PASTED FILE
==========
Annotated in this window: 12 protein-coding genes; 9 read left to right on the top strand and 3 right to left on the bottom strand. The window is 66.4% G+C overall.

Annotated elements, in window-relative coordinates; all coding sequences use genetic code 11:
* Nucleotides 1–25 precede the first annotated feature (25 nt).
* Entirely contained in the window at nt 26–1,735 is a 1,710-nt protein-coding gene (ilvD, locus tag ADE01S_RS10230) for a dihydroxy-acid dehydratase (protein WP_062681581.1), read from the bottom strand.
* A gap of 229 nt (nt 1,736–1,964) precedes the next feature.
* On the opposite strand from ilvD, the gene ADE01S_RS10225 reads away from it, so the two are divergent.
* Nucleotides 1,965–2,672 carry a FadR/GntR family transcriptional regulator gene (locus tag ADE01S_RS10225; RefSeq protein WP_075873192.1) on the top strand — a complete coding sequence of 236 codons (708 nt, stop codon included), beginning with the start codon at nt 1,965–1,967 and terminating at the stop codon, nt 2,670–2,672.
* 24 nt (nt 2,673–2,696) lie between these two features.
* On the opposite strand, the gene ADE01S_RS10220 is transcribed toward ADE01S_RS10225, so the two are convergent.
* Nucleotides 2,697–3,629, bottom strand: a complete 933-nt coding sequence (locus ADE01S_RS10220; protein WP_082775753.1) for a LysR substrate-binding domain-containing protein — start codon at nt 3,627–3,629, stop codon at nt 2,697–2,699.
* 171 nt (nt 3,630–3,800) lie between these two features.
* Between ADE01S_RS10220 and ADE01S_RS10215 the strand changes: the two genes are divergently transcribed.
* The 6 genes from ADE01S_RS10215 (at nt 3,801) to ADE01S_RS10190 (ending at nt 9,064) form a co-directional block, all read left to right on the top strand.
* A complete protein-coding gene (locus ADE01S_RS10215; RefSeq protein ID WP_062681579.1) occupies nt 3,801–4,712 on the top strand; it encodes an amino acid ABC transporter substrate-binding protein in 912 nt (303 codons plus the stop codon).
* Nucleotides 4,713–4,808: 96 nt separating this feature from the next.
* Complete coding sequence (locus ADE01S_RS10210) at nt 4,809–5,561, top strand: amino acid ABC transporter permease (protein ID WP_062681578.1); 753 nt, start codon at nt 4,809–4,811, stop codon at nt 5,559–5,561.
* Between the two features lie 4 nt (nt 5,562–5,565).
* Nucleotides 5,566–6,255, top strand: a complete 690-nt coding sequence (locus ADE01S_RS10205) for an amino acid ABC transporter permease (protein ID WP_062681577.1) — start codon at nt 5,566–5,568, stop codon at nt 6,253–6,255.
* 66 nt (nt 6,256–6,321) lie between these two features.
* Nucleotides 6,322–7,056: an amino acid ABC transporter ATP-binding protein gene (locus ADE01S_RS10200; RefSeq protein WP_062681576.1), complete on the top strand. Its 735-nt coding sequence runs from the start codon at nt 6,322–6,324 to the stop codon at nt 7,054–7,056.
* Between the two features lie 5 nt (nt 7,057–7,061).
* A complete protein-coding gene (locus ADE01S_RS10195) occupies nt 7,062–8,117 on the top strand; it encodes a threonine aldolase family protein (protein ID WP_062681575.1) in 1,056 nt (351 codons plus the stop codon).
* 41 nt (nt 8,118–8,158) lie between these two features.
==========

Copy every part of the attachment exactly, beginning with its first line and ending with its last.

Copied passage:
Annotated in this window: 12 protein-coding genes; 9 read left to right on the top strand and 3 right to left on the bottom strand. The window is 66.4% G+C overall.

Annotated elements, in window-relative coordinates; all coding sequences use genetic code 11:
* Nucleotides 1–25 precede the first annotated feature (25 nt).
* Entirely contained in the window at nt 26–1,735 is a 1,710-nt protein-coding gene (ilvD, locus tag ADE01S_RS10230) for a dihydroxy-acid dehydratase (protein WP_062681581.1), read from the bottom strand.
* A gap of 229 nt (nt 1,736–1,964) precedes the next feature.
* On the opposite strand from ilvD, the gene ADE01S_RS10225 reads away from it, so the two are divergent.
* Nucleotides 1,965–2,672 carry a FadR/GntR family transcriptional regulator gene (locus tag ADE01S_RS10225; RefSeq protein WP_075873192.1) on the top strand — a complete coding sequence of 236 codons (708 nt, stop codon included), beginning with the start codon at nt 1,965–1,967 and terminating at the stop codon, nt 2,670–2,672.
* 24 nt (nt 2,673–2,696) lie between these two features.
* On the opposite strand, the gene ADE01S_RS10220 is transcribed toward ADE01S_RS10225, so the two are convergent.
* Nucleotides 2,697–3,629, bottom strand: a complete 933-nt coding sequence (locus ADE01S_RS10220; protein WP_082775753.1) for a LysR substrate-binding domain-containing protein — start codon at nt 3,627–3,629, stop codon at nt 2,697–2,699.
* 171 nt (nt 3,630–3,800) lie between these two features.
* Between ADE01S_RS10220 and ADE01S_RS10215 the strand changes: the two genes are divergently transcribed.
* The 6 genes from ADE01S_RS10215 (at nt 3,801) to ADE01S_RS10190 (ending at nt 9,064) form a co-directional block, all read left to right on the top strand.
* A complete protein-coding gene (locus ADE01S_RS10215; RefSeq protein ID WP_062681579.1) occupies nt 3,801–4,712 on the top strand; it encodes an amino acid ABC transporter substrate-binding protein in 912 nt (303 codons plus the stop codon).
* Nucleotides 4,713–4,808: 96 nt separating this feature from the next.
* Complete coding sequence (locus ADE01S_RS10210) at nt 4,809–5,561, top strand: amino acid ABC transporter permease (protein ID WP_062681578.1); 753 nt, start codon at nt 4,809–4,811, stop codon at nt 5,559–5,561.
* Between the two features lie 4 nt (nt 5,562–5,565).
* Nucleotides 5,566–6,255, top strand: a complete 690-nt coding sequence (locus ADE01S_RS10205) for an amino acid ABC transporter permease (protein ID WP_062681577.1) — start codon at nt 5,566–5,568, stop codon at nt 6,253–6,255.
* 66 nt (nt 6,256–6,321) lie between these two features.
* Nucleotides 6,322–7,056: an amino acid ABC transporter ATP-binding protein gene (locus ADE01S_RS10200; RefSeq protein WP_062681576.1), complete on the top strand. Its 735-nt coding sequence runs from the start codon at nt 6,322–6,324 to the stop codon at nt 7,054–7,056.
* Between the two features lie 5 nt (nt 7,057–7,061).
* A complete protein-coding gene (locus ADE01S_RS10195) occupies nt 7,062–8,117 on the top strand; it encodes a threonine aldolase family protein (protein ID WP_062681575.1) in 1,056 nt (351 codons plus the stop codon).
* 41 nt (nt 8,118–8,158) lie between these two features.